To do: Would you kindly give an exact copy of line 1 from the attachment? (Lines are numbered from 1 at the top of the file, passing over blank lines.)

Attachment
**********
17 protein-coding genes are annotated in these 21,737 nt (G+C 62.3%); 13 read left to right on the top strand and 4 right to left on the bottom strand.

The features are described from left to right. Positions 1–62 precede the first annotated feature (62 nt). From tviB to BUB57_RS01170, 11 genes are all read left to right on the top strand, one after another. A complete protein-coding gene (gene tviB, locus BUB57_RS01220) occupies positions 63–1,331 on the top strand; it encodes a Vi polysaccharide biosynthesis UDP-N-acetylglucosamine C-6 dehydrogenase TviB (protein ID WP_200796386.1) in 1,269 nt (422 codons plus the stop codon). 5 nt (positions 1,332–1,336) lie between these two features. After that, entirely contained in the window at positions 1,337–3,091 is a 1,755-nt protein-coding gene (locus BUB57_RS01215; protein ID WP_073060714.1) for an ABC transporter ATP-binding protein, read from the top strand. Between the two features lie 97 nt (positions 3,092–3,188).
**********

17 protein-coding genes are annotated in these 21,737 nt (G+C 62.3%); 13 read left to right on the top strand and 4 right to left on the bottom strand.